The first dog, a boar bull called Razor, casually urinated during her inspection. Thoroughly amused, the crowd cheered as she and her owner paraded past them afterwards. Razor was followed by a pit bull terrier that I’d seen fighting with one of the Alsatians earlier. The extremely po-faced owner of three fat Rottweilers brought his dogs up for inspection, one by one. A more serious dog handler, he had trained his pets well: each of them stood still for several seconds in the correct pose. But as the man walked his trio around the field, one of them, a mean-looking mutt called Tom Cruise, broke free from his leash and ran towards the crowd. Two dozen people turned and fled towards the cricket pavilion.

“I beg, don’t run, o!” the MC implored down the mike. “The dog will pursue you if you run!”

Thankfully, Tom Cruise’s owner caught up and brought him to heel before he could “mingle” with the crowd. After the Rottweilers, a long-tailed American pit bull completed his corpulent trot in front of the audience before the MC introduced the first Alsatian.

“These are known as ‘police dogs’ in Africa,” he said. “If you’ve been to Heathrow or Gatwick Airports, you’ll know they use these dogs to sniff Nigerians.” Wry laughter rippled through the crowd. People were familiar with the humiliating drug inspection at British airports.

“This dog is very clean, cleaner than most of you,” the MC joked, announcing a small terrier. “This dog bathes every day . . . more than those of you who don’t have running water in your house!”

Two orange-coated mastiffs paraded around the field, followed by a small shitsu, which had the crowd cooing in admiration. “It’s so cute,” a disembodied voice sighed from behind me. Cute? This wasn’t the Nigeria I knew.

“People in Ibadan are getting crazy about dogs,” Tobi enthused. “Many of them have never seen these breeds before.” He theorised that this dog-loving was down to the American and British films and TV shows on satellite television. All around me I witnessed people indulging this strange obsession: a professional dog breeder handed out fliers and let spectators peruse his Dog World magazine while he informed a friend that “dogs are not used as a method of security in Ibadan banks”; three young children pored over a veterinary lecturer’s copy of the Encyclopaedia of Dog Breeds. And over to one side, a small crowd jostled to stroke a tiny Alsatian puppy on offer as first prize in the raffle.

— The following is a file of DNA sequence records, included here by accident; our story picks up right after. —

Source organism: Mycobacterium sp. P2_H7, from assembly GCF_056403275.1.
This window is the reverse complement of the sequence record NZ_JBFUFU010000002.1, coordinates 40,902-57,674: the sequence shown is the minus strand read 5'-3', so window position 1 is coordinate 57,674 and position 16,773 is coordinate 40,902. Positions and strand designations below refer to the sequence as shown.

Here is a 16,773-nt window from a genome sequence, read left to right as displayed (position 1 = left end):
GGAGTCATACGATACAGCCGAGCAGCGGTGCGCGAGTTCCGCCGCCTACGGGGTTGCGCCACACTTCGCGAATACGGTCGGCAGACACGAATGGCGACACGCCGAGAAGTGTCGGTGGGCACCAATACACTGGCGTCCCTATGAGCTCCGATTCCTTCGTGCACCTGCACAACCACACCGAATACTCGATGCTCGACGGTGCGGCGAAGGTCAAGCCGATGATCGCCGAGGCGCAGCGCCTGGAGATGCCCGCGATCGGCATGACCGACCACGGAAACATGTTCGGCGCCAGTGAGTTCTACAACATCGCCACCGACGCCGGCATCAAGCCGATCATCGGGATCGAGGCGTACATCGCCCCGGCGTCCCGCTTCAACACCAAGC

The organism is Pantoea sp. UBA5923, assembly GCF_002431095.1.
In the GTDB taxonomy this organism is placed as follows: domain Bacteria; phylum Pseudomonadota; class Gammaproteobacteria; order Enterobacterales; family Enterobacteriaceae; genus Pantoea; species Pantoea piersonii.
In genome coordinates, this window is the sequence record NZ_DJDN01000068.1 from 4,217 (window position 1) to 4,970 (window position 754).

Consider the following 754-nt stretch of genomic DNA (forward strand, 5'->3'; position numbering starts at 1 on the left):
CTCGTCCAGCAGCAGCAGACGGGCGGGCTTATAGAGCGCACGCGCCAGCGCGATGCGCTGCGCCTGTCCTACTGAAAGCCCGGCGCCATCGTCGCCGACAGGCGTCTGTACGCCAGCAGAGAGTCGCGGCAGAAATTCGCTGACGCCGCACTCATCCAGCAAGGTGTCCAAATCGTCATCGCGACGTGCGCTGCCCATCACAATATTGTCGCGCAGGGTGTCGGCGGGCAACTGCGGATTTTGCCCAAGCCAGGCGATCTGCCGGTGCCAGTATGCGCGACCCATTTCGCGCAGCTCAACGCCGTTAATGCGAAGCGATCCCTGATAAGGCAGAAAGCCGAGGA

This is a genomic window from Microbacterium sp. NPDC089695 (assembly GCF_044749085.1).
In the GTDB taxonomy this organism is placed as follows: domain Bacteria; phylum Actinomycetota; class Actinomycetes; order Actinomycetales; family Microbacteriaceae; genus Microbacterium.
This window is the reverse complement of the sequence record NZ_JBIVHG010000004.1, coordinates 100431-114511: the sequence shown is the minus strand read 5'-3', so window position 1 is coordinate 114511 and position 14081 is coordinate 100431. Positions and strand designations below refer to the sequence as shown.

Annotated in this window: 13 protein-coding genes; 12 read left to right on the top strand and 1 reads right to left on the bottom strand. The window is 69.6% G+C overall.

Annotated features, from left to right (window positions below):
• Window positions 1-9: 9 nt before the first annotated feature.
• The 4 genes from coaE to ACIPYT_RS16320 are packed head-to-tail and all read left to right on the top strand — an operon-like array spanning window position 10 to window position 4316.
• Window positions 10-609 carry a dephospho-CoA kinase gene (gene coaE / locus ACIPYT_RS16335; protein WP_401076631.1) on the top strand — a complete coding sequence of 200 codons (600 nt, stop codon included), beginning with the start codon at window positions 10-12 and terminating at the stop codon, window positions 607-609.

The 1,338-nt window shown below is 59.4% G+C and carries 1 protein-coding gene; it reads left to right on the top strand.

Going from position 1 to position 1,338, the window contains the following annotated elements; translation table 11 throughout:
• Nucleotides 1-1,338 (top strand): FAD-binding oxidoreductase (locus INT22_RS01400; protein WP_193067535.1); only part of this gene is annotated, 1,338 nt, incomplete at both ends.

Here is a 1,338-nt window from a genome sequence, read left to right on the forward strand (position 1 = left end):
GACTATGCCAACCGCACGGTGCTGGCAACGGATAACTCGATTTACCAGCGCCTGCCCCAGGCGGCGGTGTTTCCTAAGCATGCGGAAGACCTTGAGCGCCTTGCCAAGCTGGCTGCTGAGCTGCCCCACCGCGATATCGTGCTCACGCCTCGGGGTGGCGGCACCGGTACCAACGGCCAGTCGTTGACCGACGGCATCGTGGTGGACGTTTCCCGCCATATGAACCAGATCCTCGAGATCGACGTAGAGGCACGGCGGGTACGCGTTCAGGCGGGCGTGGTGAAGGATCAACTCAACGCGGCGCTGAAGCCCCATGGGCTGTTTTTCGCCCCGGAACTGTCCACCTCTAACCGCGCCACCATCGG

After the interlude, the organisers resumed the proceedings by announcing the discipline segment of the competition. Everyone quietened down. We watched the white pit bull with a curly tail jump through a rubber tyre held by its owner.

“Audience, what do you think of this dog?” asked the MC. The audience had been granted a 40 percent share of the vote in this section of the show.

“Yeeesss!” everyone cheered.

A man entered the field with a tiny terrier. He tossed a ball for the dog to fetch, but the miniscule animal couldn’t retrieve it because the ball was too big for its mouth. For a full minute, the dog tensed its legs and ground its little face against the ball, struggling to wrap its jaws around it. The crowd fell into a concentrated silence and willed the terrier on. Its owner swallowed with anxiety. Finally, the terrier succeeded, and scuttled towards its owner with the ball in its mouth. The crowd roared in congratulation.

Next up was the aggressive pit bull, which held up its paw for an uncharacteristically friendly “handshake.” A friend of its owner then baited it with a stick and ran towards the crowd. The owner let go of the leash and allowed the dog to chase his friend. The snarling beast sprinted towards my section of the crowd near the judges’ table. I mentally prepared myself to dive behind someone. Others stood, tense, ready to flee. But seconds before the pit bull ploughed into us, its owner suddenly commanded it to stop. It did. Nobody was impressed. The crowd, shaken and disapproving, remained silent, unable to muster even the laughter of sweet relief.

“Audience, what do you think?” asked the MC. We responded with a smattering of uncomfortable applause.

Afterwards, spectators were invited to photograph the dogs in the center of the field while the judges deliberated on the results. In the end, they declared Samurai, the long-tailed pit bull terrier, to be the best dog in show. I walked off the field, back to my hotel, while the crowd poured onto the field to mingle with the dogs. As they stroked the animals and snapped their cameras, I envisaged a Nigeria where dogs were widely affordable, pet food was a billion-dollar industry, and people took their animals on leisurely strolls without fear of being hit by okadas* or stumbling into the ubiquitous open sewage drains. I hoped the country would become like that one day.

For now, though, this dog show was good enough. It was the Nigeria I wished I’d seen in my teens, scenes of normality that poured sugar on the bitterness of military dictatorships and made the country seem a more sane place.

*motorcycle taxis